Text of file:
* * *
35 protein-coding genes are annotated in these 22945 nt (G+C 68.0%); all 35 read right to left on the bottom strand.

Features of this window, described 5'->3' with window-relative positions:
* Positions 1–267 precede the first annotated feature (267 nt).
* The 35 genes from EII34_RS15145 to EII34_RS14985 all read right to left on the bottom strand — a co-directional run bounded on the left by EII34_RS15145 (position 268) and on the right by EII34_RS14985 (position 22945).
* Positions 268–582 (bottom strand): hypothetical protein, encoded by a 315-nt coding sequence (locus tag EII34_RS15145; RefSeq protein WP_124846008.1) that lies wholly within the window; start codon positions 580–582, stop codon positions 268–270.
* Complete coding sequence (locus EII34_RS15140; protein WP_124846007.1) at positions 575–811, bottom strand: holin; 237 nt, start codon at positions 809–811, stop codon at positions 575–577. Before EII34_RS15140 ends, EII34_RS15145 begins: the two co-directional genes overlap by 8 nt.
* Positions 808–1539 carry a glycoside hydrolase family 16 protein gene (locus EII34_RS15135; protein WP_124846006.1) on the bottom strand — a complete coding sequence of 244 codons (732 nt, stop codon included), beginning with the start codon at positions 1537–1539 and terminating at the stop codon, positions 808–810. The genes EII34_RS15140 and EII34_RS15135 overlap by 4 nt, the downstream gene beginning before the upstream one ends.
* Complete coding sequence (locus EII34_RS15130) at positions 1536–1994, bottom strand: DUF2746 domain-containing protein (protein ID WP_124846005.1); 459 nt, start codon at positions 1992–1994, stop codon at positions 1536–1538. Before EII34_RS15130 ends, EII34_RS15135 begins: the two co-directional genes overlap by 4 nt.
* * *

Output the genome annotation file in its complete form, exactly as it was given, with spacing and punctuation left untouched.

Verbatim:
35 protein-coding genes are annotated in these 22945 nt (G+C 68.0%); all 35 read right to left on the bottom strand.

Features of this window, described 5'->3' with window-relative positions:
* Positions 1–267 precede the first annotated feature (267 nt).
* The 35 genes from EII34_RS15145 to EII34_RS14985 all read right to left on the bottom strand — a co-directional run bounded on the left by EII34_RS15145 (position 268) and on the right by EII34_RS14985 (position 22945).
* Positions 268–582 (bottom strand): hypothetical protein, encoded by a 315-nt coding sequence (locus tag EII34_RS15145; RefSeq protein WP_124846008.1) that lies wholly within the window; start codon positions 580–582, stop codon positions 268–270.
* Complete coding sequence (locus EII34_RS15140; protein WP_124846007.1) at positions 575–811, bottom strand: holin; 237 nt, start codon at positions 809–811, stop codon at positions 575–577. Before EII34_RS15140 ends, EII34_RS15145 begins: the two co-directional genes overlap by 8 nt.
* Positions 808–1539 carry a glycoside hydrolase family 16 protein gene (locus EII34_RS15135; protein WP_124846006.1) on the bottom strand — a complete coding sequence of 244 codons (732 nt, stop codon included), beginning with the start codon at positions 1537–1539 and terminating at the stop codon, positions 808–810. The genes EII34_RS15140 and EII34_RS15135 overlap by 4 nt, the downstream gene beginning before the upstream one ends.
* Complete coding sequence (locus EII34_RS15130) at positions 1536–1994, bottom strand: DUF2746 domain-containing protein (protein ID WP_124846005.1); 459 nt, start codon at positions 1992–1994, stop codon at positions 1536–1538. Before EII34_RS15130 ends, EII34_RS15135 begins: the two co-directional genes overlap by 4 nt.